Data should be audited regularly for relevancy. When data is no longer needed, it should either be archived offline or deleted, based on your data retention requirements.

  • Backups

    Ensure that backups are being tested and restored on a regular basis to ensure proper backup and recovery processes are being followed. Data backups should be stored offline and not be accessible through credentials stored within the active directory (AD).

  • Application whitelisting

    Whitelisting websites and applications can prevent unauthorized downloading and execution on a network.

Identity and Access Management

  • Password Complexity

    Enforce password complexity requirements for all network accounts.

  • Account Lifecycle Management

    Ensure that proper onboarding and offboarding policies and procedures are documented and regularly audited. Monitor active accounts for any unauthorized account creations or modifications.

  • Administrative access controls

    Implement MFA for any privileged accounts (administrative accounts, etc.). Regularly audit logons and access using privileged accounts to identify potential misuse. Systems administrators should use a separate unprivileged account for regular activity (e.g., email, individual workstation access).

  • Least privilege policy

    Deny administrative privileges to users unless required. Only allow users access to file shares, servers, etc. that are necessary for their specific roles.

  • Break glass account

    Create a privileged account with elevated permissions to be used only in the event of an emergency that can circumvent regular controls. Set a strong password and retain the password in an out-of-band location (i.e., locked safe). Additionally, implement a protocol for break glass account use and detection rules to alert all stakeholders in the event of account use.

  • Minimum security policy

    Enforce a minimum-security standard and requirement to connect to networks and resources across the organization. Implement a solution to audit a device’s security prior to connecting.

  • MFA device auditing

    Audit devices/applications in use by each user for MFA implementation and proper configuration.

  • Single sign-on (SSO)

    Microsoft includes a number of security features within the Azure AD environment that facilitate integration across platforms. Consider the vast number of business email compromises that occur and how compromised credentials for email accounts have the potential to be leveraged for unauthorized access to other applications that use AzureAD SSO.

  • User account control

    Configure UAC to the most restrictive settings possible to continue normal business practices. When specific trusted programs require administrative privileges, a scheduled task can be created to run as the administrator without the need for the user to have local administrative rights.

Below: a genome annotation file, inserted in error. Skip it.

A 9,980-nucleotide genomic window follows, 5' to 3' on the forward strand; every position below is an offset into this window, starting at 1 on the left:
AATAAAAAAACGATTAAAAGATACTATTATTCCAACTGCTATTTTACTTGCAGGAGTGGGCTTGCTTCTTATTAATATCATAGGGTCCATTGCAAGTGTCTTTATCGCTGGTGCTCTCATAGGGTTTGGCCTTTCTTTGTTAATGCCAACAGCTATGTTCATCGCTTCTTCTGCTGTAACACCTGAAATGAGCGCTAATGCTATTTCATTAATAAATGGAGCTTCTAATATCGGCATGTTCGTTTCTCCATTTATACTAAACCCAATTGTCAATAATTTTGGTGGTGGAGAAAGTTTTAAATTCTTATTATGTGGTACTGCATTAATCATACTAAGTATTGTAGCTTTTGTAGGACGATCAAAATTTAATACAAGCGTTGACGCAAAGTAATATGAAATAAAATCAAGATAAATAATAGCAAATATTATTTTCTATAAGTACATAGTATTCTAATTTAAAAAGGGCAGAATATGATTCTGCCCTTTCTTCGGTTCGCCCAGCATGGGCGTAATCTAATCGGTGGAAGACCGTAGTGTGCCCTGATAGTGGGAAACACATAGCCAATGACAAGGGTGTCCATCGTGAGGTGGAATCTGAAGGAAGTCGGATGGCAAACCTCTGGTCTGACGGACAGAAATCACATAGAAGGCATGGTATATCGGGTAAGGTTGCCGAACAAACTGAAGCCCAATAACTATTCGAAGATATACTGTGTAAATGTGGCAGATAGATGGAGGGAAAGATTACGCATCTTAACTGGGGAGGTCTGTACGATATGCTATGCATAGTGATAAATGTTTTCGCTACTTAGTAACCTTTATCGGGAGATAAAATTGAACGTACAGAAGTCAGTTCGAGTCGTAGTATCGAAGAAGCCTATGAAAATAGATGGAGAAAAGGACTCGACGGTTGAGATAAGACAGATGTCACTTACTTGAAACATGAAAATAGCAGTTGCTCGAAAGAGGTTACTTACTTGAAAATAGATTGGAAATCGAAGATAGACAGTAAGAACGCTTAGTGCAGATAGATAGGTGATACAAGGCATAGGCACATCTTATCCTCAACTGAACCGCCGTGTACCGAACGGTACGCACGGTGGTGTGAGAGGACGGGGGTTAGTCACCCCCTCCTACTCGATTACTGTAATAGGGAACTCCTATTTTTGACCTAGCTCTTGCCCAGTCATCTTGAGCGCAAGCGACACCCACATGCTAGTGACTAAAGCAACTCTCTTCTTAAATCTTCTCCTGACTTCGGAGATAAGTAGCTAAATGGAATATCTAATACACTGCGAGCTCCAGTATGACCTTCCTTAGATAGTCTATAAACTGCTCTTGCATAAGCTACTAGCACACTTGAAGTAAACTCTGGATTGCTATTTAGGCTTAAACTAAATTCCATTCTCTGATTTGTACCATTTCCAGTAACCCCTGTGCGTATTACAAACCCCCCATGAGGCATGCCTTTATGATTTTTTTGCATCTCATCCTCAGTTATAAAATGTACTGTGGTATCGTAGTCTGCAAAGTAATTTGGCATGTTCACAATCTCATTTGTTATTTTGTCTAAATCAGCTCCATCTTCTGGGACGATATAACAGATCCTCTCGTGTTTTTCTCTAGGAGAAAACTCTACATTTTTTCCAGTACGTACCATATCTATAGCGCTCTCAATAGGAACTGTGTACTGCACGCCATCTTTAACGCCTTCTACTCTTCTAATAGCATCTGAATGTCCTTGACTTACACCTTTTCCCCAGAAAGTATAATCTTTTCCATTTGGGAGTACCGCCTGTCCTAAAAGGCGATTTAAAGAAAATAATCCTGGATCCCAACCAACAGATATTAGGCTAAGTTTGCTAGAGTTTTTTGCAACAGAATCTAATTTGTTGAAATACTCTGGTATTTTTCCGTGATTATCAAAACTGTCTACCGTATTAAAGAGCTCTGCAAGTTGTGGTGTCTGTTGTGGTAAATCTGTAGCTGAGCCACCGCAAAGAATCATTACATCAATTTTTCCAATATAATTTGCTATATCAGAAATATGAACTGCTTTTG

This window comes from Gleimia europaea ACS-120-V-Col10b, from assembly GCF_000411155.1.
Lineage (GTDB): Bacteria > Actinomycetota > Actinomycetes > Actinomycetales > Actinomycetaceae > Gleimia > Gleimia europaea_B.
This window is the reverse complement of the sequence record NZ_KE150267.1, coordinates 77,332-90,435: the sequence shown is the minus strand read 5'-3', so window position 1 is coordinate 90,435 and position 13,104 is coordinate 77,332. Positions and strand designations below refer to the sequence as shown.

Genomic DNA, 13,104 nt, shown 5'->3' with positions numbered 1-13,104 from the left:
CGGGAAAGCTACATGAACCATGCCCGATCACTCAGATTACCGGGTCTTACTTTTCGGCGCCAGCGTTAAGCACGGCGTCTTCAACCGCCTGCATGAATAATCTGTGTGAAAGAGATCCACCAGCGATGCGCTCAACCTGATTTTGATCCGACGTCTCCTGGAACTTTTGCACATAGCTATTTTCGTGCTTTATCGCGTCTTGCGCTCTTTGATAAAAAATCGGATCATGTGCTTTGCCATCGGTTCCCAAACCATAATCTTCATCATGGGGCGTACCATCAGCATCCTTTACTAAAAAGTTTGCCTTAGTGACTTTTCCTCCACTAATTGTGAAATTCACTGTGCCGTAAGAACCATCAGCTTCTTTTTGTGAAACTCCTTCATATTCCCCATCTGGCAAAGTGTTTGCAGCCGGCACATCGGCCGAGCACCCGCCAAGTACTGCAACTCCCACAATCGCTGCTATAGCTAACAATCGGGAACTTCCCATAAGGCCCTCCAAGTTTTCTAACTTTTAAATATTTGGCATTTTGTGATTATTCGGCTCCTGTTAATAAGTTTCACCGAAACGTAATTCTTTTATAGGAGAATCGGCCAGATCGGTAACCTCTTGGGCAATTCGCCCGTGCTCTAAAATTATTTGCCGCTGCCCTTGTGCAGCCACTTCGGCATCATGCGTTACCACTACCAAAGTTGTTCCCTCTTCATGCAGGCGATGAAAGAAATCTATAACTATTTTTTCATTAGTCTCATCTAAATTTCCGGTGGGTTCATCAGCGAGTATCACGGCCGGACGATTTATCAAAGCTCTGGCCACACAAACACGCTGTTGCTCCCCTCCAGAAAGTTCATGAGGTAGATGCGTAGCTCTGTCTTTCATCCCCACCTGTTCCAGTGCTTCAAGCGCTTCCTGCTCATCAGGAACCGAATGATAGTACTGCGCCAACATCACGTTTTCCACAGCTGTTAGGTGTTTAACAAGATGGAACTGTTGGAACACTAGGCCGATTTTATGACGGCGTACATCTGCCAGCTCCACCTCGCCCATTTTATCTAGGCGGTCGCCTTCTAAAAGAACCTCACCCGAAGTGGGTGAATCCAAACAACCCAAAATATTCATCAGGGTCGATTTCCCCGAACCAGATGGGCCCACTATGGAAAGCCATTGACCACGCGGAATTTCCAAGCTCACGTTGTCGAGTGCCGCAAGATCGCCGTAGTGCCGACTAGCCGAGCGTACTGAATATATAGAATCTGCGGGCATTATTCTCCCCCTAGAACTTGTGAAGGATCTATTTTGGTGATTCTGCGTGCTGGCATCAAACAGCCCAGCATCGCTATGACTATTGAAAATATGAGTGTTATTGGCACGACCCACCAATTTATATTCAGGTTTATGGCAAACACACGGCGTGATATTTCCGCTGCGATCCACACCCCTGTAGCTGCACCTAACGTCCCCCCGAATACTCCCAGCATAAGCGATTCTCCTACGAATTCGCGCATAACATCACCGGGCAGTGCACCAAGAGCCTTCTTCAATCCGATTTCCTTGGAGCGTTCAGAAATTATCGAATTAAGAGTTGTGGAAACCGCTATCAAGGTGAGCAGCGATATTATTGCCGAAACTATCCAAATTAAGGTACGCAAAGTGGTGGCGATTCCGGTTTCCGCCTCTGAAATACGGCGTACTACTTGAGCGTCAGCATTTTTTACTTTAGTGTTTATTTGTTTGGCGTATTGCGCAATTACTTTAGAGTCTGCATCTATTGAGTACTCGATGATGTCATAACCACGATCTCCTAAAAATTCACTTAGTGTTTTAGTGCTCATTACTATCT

Monitoring and Response

  • Log aggregation

    Implement a log aggregation and retention solution to allow for centralized access to existing application and operating system logging. Ensure that the retention period is sufficient to cover any potential regulatory requirements. Monitor logs for anomalous or malicious activity.

  • Host and network monitoring

    Implement an endpoint detection and response (EDR) solution to monitor system activity that will provide proactive system protection and quickly identify potential incidents. Implement a network monitoring solution to monitor network traffic and identify anomalous traffic. Regularly review EDR and network monitoring logs for alerts and indicators of compromise. Ensure that EDR is installed on all systems in your environment and is monitored and configured to avoid alert fatigue.

  • 24/7 Security operations center (SOC) monitoring

    A 24/7 SOC-monitored network will provide the quickest response to any incident. Trained analysis can proactively seek out threats and quickly respond to identified threats within the environment.

  • Incident Response Plan

    Create and implement a formal incident response plan to include actions taken after detection of a potential incident. The incident response plan should include notification guidelines and steps for recovery actions and allow for a post-incident review for various categories of incidents.

  • Tabletop exercises

    Conduct tabletop exercises on a regular basis. Testing the incident response plan with tabletop exercises is the best way to ensure the organization is prepared when an incident occurs. Testing will also identify potential blind spots within the plan that can be addressed to ensure an effective response.

Vulnerability Management

  • Scanning and Patching

    Implement a vulnerability scanning solution to identify vulnerable systems and unauthorized devices on the network. Implement a patch schedule with approved downtime periods. Monitor software vendor news feeds for notification of significant vulnerabilities and implement an emergency patch policy for high-risk vulnerabilities.

  • Legacy system management

    Implement a mitigation strategy for business-critical systems that are out of support and pose a risk to the network. Track support periods for operating systems, software, and hardware and proactively implement mitigation strategies (e.g., network isolation).